"Us free with the tagline their democracy dies and darkness. They paid five point two million dollars for that could have hired a lot of journalists. Tim young line. That's a good line that got a lot of journalists for that for that five point two million dollars. The Washington Post along with CNN. Listen, it's not that you shouldn't report. It right. You should absolutely report. I would never ever say now, and there are good reporters at CNN. And there are good reporters at the Washington Post, but don't deny your complicity in the problem with news media today that you hate Donald Trump more than anything and therefore everything is fair game. The whole idea of if true. If you're doing historian saying, well, this is true. It means this that and yeah, that's insane. That you allowed people to come onto your airwaves or your report stories. That talk about doctors diagnosing, President Trump from afar, which is against every medical standard that there is. But people you got engaged in that way. Stop telling us that somehow we don't understand the valuable job you're doing and how we should just accept it. It's not the way it works, and it's insulting. And that's I I'm convinced as their purpose. They're trying to sell us that they bring us a value. But they won't take personal responsibility for what it is that that they've wrought. So the best was that ad from there from the NFL. The worst was I think that Washington Post add another good ad the Audi ad for the electric their future electric vehicles. That was a pretty good ad everything else is just a just a man, right? It's an ad. You can see anywhere. There was nothing Super Bowl ish. About it. Let's go to Brandeis university Brandeis university. Is having a week long series of social Justice events. Including ones led by advocates for sex workers. At Brandeis sorts the dice impact of festival of social Justice. Good lord. It. Just sounds just exhausting. As can be..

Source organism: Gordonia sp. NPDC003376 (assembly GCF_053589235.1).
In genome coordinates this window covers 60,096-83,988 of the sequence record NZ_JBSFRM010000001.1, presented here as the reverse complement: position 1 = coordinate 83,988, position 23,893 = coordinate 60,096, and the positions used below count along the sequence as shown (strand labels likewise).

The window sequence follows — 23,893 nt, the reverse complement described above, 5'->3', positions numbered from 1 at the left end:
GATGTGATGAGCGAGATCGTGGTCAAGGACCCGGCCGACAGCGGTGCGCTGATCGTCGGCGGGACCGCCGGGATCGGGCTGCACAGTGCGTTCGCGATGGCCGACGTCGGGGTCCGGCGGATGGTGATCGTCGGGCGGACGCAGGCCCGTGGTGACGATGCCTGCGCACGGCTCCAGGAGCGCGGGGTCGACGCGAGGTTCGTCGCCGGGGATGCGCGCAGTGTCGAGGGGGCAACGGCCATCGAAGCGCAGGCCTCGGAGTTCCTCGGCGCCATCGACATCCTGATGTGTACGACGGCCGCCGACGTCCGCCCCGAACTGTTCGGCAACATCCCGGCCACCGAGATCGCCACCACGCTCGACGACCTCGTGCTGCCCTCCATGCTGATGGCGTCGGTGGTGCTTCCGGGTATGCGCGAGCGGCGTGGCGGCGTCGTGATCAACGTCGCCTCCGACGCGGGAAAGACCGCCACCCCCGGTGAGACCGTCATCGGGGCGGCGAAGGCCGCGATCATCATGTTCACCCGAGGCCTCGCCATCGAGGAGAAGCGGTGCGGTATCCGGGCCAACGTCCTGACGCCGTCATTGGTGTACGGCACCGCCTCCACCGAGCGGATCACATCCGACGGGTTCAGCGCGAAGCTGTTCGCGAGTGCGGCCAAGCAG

Washington Post President Trump Brandeis university Brandeis u CNN Brandeis Tim young NFL Audi two million dollars
You Believe Your Own Lies Very Quickly, How Dogs Understand Human Speech

Curiosity Daily

06:45 min | 2 years ago

You Believe Your Own Lies Very Quickly, How Dogs Understand Human Speech